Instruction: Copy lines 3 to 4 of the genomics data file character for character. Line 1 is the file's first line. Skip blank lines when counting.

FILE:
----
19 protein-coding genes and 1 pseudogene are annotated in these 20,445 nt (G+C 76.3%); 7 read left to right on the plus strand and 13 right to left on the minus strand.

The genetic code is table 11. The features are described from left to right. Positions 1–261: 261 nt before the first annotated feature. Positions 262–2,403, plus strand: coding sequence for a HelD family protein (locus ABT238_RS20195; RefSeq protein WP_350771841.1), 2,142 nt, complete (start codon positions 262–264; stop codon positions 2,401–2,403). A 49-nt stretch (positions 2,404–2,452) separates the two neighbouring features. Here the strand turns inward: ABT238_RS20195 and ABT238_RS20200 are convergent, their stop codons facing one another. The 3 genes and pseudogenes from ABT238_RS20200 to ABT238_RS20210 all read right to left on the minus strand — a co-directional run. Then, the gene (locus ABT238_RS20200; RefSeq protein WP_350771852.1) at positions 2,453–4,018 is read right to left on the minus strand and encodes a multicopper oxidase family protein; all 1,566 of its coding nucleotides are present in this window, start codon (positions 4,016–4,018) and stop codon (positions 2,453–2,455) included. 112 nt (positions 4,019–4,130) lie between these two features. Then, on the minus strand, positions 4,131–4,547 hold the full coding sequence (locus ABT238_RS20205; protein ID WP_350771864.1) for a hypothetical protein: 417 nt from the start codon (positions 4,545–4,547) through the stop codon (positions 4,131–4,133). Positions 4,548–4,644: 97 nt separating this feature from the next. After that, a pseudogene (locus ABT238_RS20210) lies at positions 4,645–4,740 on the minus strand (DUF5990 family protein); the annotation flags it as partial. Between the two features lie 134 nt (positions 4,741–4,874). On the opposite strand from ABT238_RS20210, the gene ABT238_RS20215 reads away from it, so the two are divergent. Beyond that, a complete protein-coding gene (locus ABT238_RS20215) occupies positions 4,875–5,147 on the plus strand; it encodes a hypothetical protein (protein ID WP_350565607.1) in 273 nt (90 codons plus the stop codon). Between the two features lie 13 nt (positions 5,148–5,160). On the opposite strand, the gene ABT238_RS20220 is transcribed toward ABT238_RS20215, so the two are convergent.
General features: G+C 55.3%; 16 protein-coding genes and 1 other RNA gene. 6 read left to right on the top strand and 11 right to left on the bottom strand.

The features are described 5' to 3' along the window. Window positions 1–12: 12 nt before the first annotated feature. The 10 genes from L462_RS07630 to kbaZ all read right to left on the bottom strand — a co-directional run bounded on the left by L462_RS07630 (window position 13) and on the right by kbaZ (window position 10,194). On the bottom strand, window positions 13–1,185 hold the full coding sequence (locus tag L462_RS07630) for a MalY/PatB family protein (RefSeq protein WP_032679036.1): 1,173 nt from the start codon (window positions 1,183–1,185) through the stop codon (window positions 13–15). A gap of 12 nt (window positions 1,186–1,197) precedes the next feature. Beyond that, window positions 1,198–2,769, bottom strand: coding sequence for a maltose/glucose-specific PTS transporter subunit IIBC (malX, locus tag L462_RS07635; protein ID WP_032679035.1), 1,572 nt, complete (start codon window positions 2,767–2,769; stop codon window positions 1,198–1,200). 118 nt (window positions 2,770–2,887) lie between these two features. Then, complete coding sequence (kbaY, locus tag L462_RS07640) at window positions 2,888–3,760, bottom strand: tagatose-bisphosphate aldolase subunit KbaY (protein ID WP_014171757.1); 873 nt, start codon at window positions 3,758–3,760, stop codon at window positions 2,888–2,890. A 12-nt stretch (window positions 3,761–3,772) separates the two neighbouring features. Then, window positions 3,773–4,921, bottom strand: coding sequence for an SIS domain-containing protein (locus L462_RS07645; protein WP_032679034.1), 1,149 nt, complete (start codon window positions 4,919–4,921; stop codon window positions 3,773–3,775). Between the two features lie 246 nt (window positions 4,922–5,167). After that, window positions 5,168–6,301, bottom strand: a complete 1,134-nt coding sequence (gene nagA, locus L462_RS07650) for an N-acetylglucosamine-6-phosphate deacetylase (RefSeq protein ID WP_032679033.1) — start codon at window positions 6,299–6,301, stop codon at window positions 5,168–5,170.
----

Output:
General features: G+C 55.3%; 16 protein-coding genes and 1 other RNA gene. 6 read left to right on the top strand and 11 right to left on the bottom strand.

The features are described 5' to 3' along the window. Window positions 1–12: 12 nt before the first annotated feature. The 10 genes from L462_RS07630 to kbaZ all read right to left on the bottom strand — a co-directional run bounded on the left by L462_RS07630 (window position 13) and on the right by kbaZ (window position 10,194). On the bottom strand, window positions 13–1,185 hold the full coding sequence (locus tag L462_RS07630) for a MalY/PatB family protein (RefSeq protein WP_032679036.1): 1,173 nt from the start codon (window positions 1,183–1,185) through the stop codon (window positions 13–15). A gap of 12 nt (window positions 1,186–1,197) precedes the next feature. Beyond that, window positions 1,198–2,769, bottom strand: coding sequence for a maltose/glucose-specific PTS transporter subunit IIBC (malX, locus tag L462_RS07635; protein ID WP_032679035.1), 1,572 nt, complete (start codon window positions 2,767–2,769; stop codon window positions 1,198–1,200). 118 nt (window positions 2,770–2,887) lie between these two features. Then, complete coding sequence (kbaY, locus tag L462_RS07640) at window positions 2,888–3,760, bottom strand: tagatose-bisphosphate aldolase subunit KbaY (protein ID WP_014171757.1); 873 nt, start codon at window positions 3,758–3,760, stop codon at window positions 2,888–2,890. A 12-nt stretch (window positions 3,761–3,772) separates the two neighbouring features. Then, window positions 3,773–4,921, bottom strand: coding sequence for an SIS domain-containing protein (locus L462_RS07645; protein WP_032679034.1), 1,149 nt, complete (start codon window positions 4,919–4,921; stop codon window positions 3,773–3,775). Between the two features lie 246 nt (window positions 4,922–5,167). After that, window positions 5,168–6,301, bottom strand: a complete 1,134-nt coding sequence (gene nagA, locus L462_RS07650) for an N-acetylglucosamine-6-phosphate deacetylase (RefSeq protein ID WP_032679033.1) — start codon at window positions 6,299–6,301, stop codon at window positions 5,168–5,170.